Mich’ed up priorities

By Marissa Luna

For over a decade, state legislators have been making budget cuts that are hurting Michiganders.

In a little over one week from today, the new fiscal year 2015 state budget takes effect and legislators start planning for the 2016 fiscal year budget.

In 2011, legislators gave corporations a $1.8 billion dollar tax cut. Michiganders were promised that corporate tax giveaways would create good-paying jobs, but there was no accountability and no evidence of job creation.

Those failed tax cuts were paid for by further defunding our communities and handing the bill for the cuts to working families and seniors.

As a resident of Michigan, you should be worried about this because it directly impacts you and your family.

Legislators have cut crucial revenue sharing that helps local governments pay for services like police and fire protection. Now, there are over 4,000 fewer police officers and firefighters protecting our homes.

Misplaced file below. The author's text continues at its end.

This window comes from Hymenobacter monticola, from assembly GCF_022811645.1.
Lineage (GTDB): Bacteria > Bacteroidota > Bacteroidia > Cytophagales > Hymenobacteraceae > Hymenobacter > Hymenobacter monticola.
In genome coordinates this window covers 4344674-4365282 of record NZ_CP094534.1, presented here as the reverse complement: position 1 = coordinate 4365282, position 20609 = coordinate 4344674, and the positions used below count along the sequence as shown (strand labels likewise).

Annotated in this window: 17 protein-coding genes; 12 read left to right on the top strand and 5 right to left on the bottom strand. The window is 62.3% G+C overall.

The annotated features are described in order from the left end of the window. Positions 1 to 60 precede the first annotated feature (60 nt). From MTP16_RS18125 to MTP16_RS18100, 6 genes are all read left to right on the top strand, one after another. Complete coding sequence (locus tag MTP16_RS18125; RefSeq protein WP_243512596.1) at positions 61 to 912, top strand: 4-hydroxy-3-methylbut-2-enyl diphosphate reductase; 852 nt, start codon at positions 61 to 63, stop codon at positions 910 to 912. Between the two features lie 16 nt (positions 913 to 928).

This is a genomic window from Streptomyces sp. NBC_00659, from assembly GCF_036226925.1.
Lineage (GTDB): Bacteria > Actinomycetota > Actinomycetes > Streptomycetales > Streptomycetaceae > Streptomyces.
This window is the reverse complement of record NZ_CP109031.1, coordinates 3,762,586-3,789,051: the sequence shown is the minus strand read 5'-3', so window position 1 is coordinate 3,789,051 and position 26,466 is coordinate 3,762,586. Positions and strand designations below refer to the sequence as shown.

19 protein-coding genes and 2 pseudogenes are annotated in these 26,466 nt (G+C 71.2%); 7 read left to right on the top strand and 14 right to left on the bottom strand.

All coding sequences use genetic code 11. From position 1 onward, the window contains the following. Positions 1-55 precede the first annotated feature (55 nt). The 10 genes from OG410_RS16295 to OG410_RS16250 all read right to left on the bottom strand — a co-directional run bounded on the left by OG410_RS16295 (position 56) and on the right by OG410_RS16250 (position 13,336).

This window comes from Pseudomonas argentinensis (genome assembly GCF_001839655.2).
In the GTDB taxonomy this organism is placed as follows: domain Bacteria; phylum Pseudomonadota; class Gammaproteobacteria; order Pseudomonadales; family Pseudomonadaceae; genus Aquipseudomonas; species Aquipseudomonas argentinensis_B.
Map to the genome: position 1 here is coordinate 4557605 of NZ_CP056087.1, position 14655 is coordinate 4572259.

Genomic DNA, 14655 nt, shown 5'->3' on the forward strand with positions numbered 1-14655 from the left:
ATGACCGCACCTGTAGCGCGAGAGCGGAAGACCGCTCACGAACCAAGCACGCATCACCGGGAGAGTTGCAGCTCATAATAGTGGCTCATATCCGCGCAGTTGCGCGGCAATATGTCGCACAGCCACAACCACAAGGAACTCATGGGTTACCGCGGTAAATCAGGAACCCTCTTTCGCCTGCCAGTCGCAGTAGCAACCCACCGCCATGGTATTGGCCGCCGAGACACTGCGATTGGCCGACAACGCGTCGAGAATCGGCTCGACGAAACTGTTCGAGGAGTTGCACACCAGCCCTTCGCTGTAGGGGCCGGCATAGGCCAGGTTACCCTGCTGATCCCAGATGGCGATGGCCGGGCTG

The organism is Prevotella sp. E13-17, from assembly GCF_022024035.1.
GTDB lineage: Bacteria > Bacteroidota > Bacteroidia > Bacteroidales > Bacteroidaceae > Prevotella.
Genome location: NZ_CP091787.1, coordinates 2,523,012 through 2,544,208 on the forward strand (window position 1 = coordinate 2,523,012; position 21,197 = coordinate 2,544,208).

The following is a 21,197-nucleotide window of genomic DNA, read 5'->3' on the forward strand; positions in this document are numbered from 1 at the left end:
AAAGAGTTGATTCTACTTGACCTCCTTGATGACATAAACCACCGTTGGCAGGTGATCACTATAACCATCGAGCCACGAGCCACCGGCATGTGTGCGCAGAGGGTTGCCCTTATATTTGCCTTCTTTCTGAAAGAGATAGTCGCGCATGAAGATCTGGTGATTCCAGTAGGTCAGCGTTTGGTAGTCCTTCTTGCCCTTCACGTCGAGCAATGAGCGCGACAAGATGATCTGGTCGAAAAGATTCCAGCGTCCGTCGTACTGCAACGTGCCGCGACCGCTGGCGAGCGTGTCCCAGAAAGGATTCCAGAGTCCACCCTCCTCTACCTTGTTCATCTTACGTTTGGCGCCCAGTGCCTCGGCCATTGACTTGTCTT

They’ve cut programs like food, disability and cash assistance that many families rely on to survive when they fall on hard times.

They’ve cut education funding, causing classroom sizes to go up, and forcing schools to cut extra curricular programs like music and art and shut down school libraries.

They’ve failed to invest in roads and bridges, leaving Michigan with the worst roads in the nation. We’re about to head in to another Michigan winter. If it’s anything like last winter, our road problems will become even more apparent and harder to fix if our elected leaders don’t find a long-term funding solution.

We all remember seeing the images last month of stranded vehicles and drivers, flooded homes, and residents floating in kayaks and boats to get through the streets of Detroit after the city experienced the second highest single day of rainfall since 1925. Those flooded streets and damaged homes were a result of our state legislators’ failure to make adequate investments in our storm drain infrastructure in Michigan.

People do not want to live and businesses do not want to locate in communities that cannot provide public safety, durable roads and bridges, and other essential services.

We’ve worked too hard and have sacrificed for too long to have our legislature look the other way when our most basic needs are not being met.